BCS develops as a result of occlusion of the venous system at any location from the small veins to the junction of the inferior vena cava at the right atrium. This occlusion may be due to primary or secondary reasons. Primary reasons mostly include hypercoagulopathy disorders. Secondary reasons are a result of intraluminal invasion or extraluminal compression [3
]. In our case, secondary BCS developed due to both intraluminal invasion and extraluminal compression of the suprahepatic inferior vena cava and left hepatic vein. Patients with hepatic hydatid cyst, size and posterior localization of the cyst, invasion of 2 or more segments, and prior surgery or infection are the predisposing factors for development of BCS [4
]. In our case, most of the predisposing factors were present.
In a large scale survey conducted with 362 AE cases, BCS rates due to inferior vena cava invasion was reported to be approximately 1.8%. In another study, in BCS patients there were about 25% acute and 75% subacute clinical findings. The predominant symptom was found to be right upper quadrant abdominal pain [4
]. In our patient, the clinical findings had a subacute chronic course, and the predominant symptom was right upper quadrant abdominal pain.
Current treatments have substantially improved the prognosis of AE patients [6
]. However, early diagnosis is important for morbidity and mortality. AE generally remains asymptomatic for 5-10 years and later displays a chronic course. In cases that are not treated or insufficiently treated, mortality rates increase. After a diagnosis, a 5-year mortality rate of the disease is 70%, and a 10-year mortality is 94%. When BCS develops, 1-year mortality is 70%, and 3-year mortality is 90% [7
]. Our patient's life expectancy may be shortened due to the metastatic nature of the disease and the late initiation of treatment after surgery.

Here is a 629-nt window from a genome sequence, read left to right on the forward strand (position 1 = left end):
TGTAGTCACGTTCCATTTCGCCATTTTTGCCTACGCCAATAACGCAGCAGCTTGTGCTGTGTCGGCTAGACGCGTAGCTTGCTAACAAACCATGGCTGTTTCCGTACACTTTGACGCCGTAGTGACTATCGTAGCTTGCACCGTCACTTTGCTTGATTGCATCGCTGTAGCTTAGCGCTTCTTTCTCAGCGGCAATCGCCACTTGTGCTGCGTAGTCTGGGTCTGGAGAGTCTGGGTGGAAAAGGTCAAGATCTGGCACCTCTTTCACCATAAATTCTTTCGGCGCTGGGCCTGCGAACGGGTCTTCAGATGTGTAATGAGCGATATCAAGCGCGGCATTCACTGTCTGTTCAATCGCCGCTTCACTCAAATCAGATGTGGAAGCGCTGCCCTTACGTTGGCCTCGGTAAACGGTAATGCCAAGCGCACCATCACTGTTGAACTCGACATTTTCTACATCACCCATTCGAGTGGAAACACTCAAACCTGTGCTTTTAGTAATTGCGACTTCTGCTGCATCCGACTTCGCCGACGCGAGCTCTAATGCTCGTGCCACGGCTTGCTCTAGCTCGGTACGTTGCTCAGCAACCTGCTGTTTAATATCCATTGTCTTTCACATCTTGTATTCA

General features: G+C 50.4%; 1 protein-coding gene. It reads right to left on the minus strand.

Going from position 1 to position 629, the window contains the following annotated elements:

The treatment of BCS is medical and surgical. For chemotherapy, albendazole 10-15 mg/kg (in 2 divided doses) or alternatively mebendazole 40-50 mg/kg (in 3 divided doses) is used. Surgery is required for cases where BCS has developed. Other interventional methods (stent placing and angioplasty) or liver transplantation along with vena cava resection can be performed for BCS [7
]. Kawamura et al. [8
] have obtained good outcomes in advanced cases such as secondary BCS due to AE with chemotherapy followed by surgery. In a case report of the liver hudatid cyst with caval involvement, a combination of hepatic lobectomy and vena cava resection was reported to be successful. In disseminated abdominal hydatidoses, long-term chemotherapy reduces the incidence of recurrence and mortality [9
In conclusion, AE is among the most dangerous zoonotic diseases in the world. In recent years, its frequency has increasing due to transmission of the disease from dogs to humans. In AE disease, the liver is the most commonly invaded organ and due to dissemination of surrounding structures, lymphatic and vessels, it mimics malignant neoplasms. AE is a serious cause of morbidity and mortality. As in our patient, AE can invade the hepatic veins and inferior vena cava leading to BCS. In patients that apply to clinics with BCS, AE, although rare, should be considered among the etiological causes.